Fire Emblem: The Element of Style

If you’ve read my analysis of Fire Emblem Awakening, you’ll know I’m not really too thrilled about some of the newer entries in the Fire Emblem series. I feel like the series has kinda lost most of the elements that I really appreciated after I had played the GBA games. So, I want to talk about something in games that I think is very important, but most people probably consider cosmetic. That is, attack animations, and how adding some stylistic flair to a game can turn something that might be boring into something exciting and satisfying.

To start things off, lets take a look a basic attack animation from Fire Emblem 7.

Specifically, I want to draw attention to an effect known as “smearing”. Let’s take a look at some of the sprites where we can see this happening.

You can see that it literally looks like the character is being smeared. It might look goofy just looking at it like that, but the end result is that it makes movement look swift and fluid. You might also notice that the attack itself consists of just one frame. This makes the attack feel very fast and gives it more impact. There’s kind of a slow build up to the attack and then it very quickly comes out. It’s like a rubber band, you slowly pull it back, then it quickly snaps. All of this makes these animations look incredibly stylish and dynamic. You can tell from most attacks in this game that they’re not trying to be realistic. They’re trying to make something that looks cool and visually interesting, and I think that’s important.

The final element is the sound design. Every attack has a nice, crunchy sound effect. Then there’s the critical hits, which turn everything I just mentioned up to 11. The build up to the attack is longer, the attack impact is more exaggerated, the sound when the attack hits is more dramatic. Here is one of my favorites:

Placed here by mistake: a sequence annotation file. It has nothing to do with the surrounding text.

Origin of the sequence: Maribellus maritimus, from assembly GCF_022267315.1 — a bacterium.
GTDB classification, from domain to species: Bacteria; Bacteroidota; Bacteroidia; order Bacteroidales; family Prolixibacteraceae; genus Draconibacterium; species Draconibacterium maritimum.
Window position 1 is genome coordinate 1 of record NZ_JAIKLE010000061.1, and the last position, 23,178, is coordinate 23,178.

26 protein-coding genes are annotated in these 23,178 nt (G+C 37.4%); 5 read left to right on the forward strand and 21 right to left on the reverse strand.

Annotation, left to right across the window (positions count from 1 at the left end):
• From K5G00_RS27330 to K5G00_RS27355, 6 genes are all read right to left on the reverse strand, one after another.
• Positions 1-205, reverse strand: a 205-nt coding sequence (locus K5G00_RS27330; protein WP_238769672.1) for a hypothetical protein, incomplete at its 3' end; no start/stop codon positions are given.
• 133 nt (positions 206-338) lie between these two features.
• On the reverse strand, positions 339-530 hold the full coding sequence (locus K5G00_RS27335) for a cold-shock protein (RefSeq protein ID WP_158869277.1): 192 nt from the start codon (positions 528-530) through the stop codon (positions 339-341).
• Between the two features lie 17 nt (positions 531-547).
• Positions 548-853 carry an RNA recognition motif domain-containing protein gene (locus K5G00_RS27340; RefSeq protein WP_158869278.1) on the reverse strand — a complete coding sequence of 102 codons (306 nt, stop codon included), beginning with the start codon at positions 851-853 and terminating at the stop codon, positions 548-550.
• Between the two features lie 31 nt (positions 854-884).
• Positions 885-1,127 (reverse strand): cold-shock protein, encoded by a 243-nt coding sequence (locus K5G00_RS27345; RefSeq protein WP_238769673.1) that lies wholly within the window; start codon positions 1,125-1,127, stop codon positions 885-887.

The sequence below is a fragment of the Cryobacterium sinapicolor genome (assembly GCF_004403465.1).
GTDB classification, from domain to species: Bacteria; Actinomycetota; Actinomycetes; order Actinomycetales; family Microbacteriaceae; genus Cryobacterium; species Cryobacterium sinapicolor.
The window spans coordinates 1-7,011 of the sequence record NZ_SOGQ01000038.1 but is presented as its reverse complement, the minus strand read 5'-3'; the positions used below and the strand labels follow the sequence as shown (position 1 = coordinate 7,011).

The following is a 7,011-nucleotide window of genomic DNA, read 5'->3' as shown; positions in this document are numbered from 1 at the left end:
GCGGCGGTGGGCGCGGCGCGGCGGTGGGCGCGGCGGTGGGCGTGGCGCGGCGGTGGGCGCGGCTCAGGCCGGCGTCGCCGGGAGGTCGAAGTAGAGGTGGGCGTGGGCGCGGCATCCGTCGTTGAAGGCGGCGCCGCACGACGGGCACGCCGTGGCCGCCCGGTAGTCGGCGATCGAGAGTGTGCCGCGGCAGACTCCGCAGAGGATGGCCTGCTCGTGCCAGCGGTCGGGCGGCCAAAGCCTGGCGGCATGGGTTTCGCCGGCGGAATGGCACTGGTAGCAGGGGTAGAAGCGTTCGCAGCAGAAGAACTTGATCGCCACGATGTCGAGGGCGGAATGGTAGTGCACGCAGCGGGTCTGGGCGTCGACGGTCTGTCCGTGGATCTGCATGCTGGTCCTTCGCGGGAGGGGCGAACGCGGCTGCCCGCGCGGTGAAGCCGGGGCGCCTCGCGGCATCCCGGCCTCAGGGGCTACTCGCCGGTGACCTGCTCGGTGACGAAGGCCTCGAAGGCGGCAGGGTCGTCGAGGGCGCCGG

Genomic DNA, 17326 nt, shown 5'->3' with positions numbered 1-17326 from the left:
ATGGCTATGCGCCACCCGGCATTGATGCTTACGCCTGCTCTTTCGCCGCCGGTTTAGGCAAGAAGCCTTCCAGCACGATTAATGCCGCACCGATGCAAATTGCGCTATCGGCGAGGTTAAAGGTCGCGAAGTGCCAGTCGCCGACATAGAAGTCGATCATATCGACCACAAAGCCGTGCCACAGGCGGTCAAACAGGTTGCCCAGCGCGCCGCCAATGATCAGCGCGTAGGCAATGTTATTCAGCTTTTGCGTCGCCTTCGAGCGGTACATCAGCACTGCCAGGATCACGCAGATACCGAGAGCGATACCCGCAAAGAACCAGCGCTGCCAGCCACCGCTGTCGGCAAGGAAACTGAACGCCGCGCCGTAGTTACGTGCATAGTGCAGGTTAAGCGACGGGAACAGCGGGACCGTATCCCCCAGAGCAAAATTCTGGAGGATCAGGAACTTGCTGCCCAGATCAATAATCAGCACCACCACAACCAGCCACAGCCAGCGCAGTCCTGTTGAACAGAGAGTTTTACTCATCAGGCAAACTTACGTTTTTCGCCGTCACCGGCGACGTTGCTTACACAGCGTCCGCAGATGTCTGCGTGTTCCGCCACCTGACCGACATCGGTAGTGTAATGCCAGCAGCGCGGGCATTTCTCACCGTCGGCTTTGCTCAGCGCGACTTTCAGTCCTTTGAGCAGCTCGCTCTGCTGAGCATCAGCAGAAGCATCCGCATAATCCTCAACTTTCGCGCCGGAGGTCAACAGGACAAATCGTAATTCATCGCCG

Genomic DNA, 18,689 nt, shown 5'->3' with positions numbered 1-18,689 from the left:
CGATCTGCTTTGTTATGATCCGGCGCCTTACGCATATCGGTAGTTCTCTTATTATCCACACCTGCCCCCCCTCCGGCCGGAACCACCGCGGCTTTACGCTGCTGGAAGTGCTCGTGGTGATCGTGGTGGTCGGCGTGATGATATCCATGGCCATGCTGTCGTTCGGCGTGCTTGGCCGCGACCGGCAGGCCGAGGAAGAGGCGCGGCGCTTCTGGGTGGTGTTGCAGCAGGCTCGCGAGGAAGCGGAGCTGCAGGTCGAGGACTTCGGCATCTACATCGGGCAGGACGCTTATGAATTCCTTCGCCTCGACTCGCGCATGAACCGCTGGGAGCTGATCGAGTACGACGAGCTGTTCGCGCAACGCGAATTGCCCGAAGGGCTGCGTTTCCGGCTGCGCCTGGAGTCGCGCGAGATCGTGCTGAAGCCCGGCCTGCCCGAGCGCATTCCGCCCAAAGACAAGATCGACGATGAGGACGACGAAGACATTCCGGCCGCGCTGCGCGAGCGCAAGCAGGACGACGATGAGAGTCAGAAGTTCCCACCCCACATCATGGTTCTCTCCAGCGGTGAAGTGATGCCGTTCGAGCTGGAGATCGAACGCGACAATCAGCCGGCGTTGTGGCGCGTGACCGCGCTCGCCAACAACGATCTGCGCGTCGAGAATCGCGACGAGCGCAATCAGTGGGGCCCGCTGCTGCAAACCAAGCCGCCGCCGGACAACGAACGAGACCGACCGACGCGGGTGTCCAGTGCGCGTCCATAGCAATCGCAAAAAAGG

Because of the really smart animation, that dramatic spin he does is achieved by using a mere three frames of animation looped a few times.

These animations look fantastic, but are very short. They only take a couple seconds at most. You don’t need overly elaborate things that take up so much time to make something impressive. I think most people neglect how big a role these little touches can play when it comes to enjoyment of a game. Some folks seem to think of style as something shallow, that the only thing that matters are the mechanics, or the story. I disagree with this. If Persona 5 didn’t have the slick UI, or if Bayonetta didn’t have her personality and that amazing soundtrack, there would definitely be something missing.

After the Fire Emblem series moved away from the GBA, the attack animations lost a bit of their style. The series went to the Gamecube, which the series definitely deserved to have a full console title, however making slick looking attacks in 3D is something that developers struggle with even now. The most recent entry, Echoes, made a pretty big step in the right direction for interesting looking animations.

These animations go a long way to giving the three Fire Emblems for the GBA a lot of personality. Considering these games are RPGs, you’re gonna be looking at these attacks quite a lot. So making them fun to watch is important. You have the option to turn them off, but with them looking so good, you don’t really want to. Obviously, something like this doesn’t really make or break a game, but I definitely think it can make it stand out among the rest.

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